# continuous, not differentiable

• October 22nd 2008, 02:38 PM
iz1hp
continuous, not differentiable
Given the function:

$

f(x) = a |x - k| + b
$

where a, b and k are constants, show that f(x) is continuous but not differentiable at x = k

Thank you to everyone who helps <3
• October 22nd 2008, 02:51 PM
skeeter
continuous at x = k ...

$f(k) = b$ ... $f(k)$ exists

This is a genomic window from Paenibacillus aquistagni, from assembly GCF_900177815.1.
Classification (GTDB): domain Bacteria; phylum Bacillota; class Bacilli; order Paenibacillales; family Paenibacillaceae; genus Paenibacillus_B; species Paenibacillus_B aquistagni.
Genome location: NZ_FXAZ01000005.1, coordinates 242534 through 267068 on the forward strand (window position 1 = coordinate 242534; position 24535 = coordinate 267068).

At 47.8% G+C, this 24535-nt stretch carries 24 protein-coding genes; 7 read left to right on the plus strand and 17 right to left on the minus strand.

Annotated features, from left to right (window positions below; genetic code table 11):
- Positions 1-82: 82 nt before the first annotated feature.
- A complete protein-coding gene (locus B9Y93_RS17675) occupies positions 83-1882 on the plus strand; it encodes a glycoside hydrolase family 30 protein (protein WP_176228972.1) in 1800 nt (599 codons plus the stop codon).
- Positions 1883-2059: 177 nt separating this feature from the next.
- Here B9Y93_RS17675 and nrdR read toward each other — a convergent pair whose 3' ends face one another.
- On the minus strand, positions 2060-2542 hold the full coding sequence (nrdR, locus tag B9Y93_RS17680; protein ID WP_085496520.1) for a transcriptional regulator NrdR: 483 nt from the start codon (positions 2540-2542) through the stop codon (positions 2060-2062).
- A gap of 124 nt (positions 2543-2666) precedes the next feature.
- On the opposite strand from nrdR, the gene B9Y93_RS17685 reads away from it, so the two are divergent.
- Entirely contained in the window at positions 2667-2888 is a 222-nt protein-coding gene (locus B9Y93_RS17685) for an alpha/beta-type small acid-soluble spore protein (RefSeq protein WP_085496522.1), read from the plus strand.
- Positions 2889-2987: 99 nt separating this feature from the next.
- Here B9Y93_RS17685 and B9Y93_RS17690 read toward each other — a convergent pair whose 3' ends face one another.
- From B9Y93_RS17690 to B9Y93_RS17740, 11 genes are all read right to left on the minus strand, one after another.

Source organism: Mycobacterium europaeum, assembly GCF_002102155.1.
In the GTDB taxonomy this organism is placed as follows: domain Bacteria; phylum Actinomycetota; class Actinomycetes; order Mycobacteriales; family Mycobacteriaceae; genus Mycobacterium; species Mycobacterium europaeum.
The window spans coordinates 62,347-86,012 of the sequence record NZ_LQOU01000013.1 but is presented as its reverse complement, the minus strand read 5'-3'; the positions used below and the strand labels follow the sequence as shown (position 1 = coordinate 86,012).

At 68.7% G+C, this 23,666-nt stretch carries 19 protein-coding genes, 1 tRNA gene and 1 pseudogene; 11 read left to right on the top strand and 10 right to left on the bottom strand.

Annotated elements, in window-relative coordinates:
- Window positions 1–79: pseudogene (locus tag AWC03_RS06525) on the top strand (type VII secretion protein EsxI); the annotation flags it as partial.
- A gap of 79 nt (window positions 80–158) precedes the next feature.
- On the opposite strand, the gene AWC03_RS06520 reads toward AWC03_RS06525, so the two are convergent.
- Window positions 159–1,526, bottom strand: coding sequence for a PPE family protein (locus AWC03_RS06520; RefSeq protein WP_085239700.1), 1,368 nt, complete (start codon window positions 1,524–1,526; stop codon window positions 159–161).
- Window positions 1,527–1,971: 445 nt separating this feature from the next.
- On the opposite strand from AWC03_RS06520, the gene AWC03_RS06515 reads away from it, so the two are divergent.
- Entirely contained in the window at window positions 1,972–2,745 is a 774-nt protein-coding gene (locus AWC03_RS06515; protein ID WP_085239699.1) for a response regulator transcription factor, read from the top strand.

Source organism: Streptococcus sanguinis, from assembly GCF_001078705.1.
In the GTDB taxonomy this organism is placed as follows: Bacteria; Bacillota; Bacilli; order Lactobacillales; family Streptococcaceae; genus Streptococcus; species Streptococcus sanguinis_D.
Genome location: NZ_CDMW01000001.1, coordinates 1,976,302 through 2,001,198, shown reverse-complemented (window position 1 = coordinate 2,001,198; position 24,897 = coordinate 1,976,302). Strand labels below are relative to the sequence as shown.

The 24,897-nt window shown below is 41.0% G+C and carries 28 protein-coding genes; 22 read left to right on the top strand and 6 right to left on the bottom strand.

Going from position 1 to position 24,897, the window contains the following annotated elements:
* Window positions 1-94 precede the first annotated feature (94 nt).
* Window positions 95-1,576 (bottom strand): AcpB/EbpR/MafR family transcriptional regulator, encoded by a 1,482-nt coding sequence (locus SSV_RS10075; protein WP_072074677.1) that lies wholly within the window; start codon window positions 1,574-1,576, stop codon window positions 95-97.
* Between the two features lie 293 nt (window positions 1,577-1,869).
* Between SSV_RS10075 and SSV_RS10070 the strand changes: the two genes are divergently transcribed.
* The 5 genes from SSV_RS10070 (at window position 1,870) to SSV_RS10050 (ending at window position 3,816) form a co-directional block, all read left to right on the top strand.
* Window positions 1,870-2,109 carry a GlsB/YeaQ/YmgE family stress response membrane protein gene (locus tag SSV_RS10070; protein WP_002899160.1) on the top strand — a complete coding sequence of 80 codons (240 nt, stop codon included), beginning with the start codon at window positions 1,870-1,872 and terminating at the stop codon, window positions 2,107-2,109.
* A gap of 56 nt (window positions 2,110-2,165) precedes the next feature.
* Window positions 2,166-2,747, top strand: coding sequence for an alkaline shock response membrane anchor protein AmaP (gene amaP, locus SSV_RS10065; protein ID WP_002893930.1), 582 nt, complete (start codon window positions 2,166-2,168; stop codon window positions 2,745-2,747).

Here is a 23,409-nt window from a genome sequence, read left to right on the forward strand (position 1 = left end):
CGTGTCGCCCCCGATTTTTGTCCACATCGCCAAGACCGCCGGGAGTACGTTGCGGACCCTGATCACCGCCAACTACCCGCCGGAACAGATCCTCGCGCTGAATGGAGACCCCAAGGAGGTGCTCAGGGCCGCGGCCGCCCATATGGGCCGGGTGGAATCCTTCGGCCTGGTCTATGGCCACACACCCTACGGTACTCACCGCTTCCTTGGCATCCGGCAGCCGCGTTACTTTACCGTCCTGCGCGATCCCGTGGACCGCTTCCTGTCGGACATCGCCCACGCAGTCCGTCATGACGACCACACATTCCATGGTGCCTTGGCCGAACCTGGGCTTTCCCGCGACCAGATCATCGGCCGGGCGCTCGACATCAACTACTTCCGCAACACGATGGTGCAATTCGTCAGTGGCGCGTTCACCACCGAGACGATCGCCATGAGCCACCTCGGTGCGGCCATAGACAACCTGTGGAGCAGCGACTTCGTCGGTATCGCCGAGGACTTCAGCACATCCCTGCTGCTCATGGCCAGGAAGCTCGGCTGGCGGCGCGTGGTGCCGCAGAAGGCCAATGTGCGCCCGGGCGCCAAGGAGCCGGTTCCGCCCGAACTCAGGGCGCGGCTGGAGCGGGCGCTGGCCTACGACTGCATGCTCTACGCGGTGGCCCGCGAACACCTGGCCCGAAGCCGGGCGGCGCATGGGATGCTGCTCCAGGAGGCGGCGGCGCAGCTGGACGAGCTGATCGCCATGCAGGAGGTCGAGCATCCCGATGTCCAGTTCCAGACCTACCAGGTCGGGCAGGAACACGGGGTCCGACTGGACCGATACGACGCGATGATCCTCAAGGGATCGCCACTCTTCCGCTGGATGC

$\lim_{x \to k^-} f(x) = \lim_{x \to k^+} f(x) = b = f(k)$

therefore, f(x) is continuous at x = k

differentiability at x = k ...

$\lim_{x \to k} \frac{f(x) - f(k)}{x - k} =$

$\lim_{x \to k} \frac{a|x-k|+b - b}{x - k} =$

$\lim_{x \to k} \frac{a|x-k|}{x - k} =$

$a$ if $x \to k^+$

$-a$ if $x \to k^-$

since the limit does not exist, f(x) is not differentiable at x = k.
• October 22nd 2008, 02:56 PM
iz1hp
thanks skeeter!